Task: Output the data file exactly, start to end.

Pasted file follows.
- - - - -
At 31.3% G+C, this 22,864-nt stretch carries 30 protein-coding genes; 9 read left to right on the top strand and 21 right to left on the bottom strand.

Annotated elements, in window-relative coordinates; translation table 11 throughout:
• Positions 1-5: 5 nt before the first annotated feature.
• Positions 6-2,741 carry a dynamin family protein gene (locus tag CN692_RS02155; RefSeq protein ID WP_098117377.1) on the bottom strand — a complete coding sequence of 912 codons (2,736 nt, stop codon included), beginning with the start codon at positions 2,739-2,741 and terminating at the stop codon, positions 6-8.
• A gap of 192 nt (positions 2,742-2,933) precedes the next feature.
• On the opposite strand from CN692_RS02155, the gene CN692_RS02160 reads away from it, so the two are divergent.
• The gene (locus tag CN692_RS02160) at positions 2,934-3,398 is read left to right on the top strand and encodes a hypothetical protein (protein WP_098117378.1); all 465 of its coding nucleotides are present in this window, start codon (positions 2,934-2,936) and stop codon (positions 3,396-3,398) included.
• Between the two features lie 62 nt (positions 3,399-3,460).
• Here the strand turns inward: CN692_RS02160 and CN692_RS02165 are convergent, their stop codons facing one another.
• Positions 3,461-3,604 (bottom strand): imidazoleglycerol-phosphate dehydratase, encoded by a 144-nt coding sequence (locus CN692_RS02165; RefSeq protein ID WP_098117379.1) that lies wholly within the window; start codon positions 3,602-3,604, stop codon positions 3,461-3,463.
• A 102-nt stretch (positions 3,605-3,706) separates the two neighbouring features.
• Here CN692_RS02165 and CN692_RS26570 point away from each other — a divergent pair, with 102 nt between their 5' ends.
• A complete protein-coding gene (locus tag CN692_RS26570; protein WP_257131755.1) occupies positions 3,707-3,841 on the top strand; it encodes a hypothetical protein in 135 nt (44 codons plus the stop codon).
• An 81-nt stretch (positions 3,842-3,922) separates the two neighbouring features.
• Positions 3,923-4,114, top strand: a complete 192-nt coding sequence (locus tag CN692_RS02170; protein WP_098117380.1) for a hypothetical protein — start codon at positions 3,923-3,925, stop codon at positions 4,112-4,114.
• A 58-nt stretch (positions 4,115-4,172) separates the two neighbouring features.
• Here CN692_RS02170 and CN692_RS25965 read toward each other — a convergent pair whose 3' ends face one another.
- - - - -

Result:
At 31.3% G+C, this 22,864-nt stretch carries 30 protein-coding genes; 9 read left to right on the top strand and 21 right to left on the bottom strand.

Annotated elements, in window-relative coordinates; translation table 11 throughout:
• Positions 1-5: 5 nt before the first annotated feature.
• Positions 6-2,741 carry a dynamin family protein gene (locus tag CN692_RS02155; RefSeq protein ID WP_098117377.1) on the bottom strand — a complete coding sequence of 912 codons (2,736 nt, stop codon included), beginning with the start codon at positions 2,739-2,741 and terminating at the stop codon, positions 6-8.
• A gap of 192 nt (positions 2,742-2,933) precedes the next feature.
• On the opposite strand from CN692_RS02155, the gene CN692_RS02160 reads away from it, so the two are divergent.
• The gene (locus tag CN692_RS02160) at positions 2,934-3,398 is read left to right on the top strand and encodes a hypothetical protein (protein WP_098117378.1); all 465 of its coding nucleotides are present in this window, start codon (positions 2,934-2,936) and stop codon (positions 3,396-3,398) included.
• Between the two features lie 62 nt (positions 3,399-3,460).
• Here the strand turns inward: CN692_RS02160 and CN692_RS02165 are convergent, their stop codons facing one another.
• Positions 3,461-3,604 (bottom strand): imidazoleglycerol-phosphate dehydratase, encoded by a 144-nt coding sequence (locus CN692_RS02165; RefSeq protein ID WP_098117379.1) that lies wholly within the window; start codon positions 3,602-3,604, stop codon positions 3,461-3,463.
• A 102-nt stretch (positions 3,605-3,706) separates the two neighbouring features.
• Here CN692_RS02165 and CN692_RS26570 point away from each other — a divergent pair, with 102 nt between their 5' ends.
• A complete protein-coding gene (locus tag CN692_RS26570; protein WP_257131755.1) occupies positions 3,707-3,841 on the top strand; it encodes a hypothetical protein in 135 nt (44 codons plus the stop codon).
• An 81-nt stretch (positions 3,842-3,922) separates the two neighbouring features.
• Positions 3,923-4,114, top strand: a complete 192-nt coding sequence (locus tag CN692_RS02170; protein WP_098117380.1) for a hypothetical protein — start codon at positions 3,923-3,925, stop codon at positions 4,112-4,114.
• A 58-nt stretch (positions 4,115-4,172) separates the two neighbouring features.
• Here CN692_RS02170 and CN692_RS25965 read toward each other — a convergent pair whose 3' ends face one another.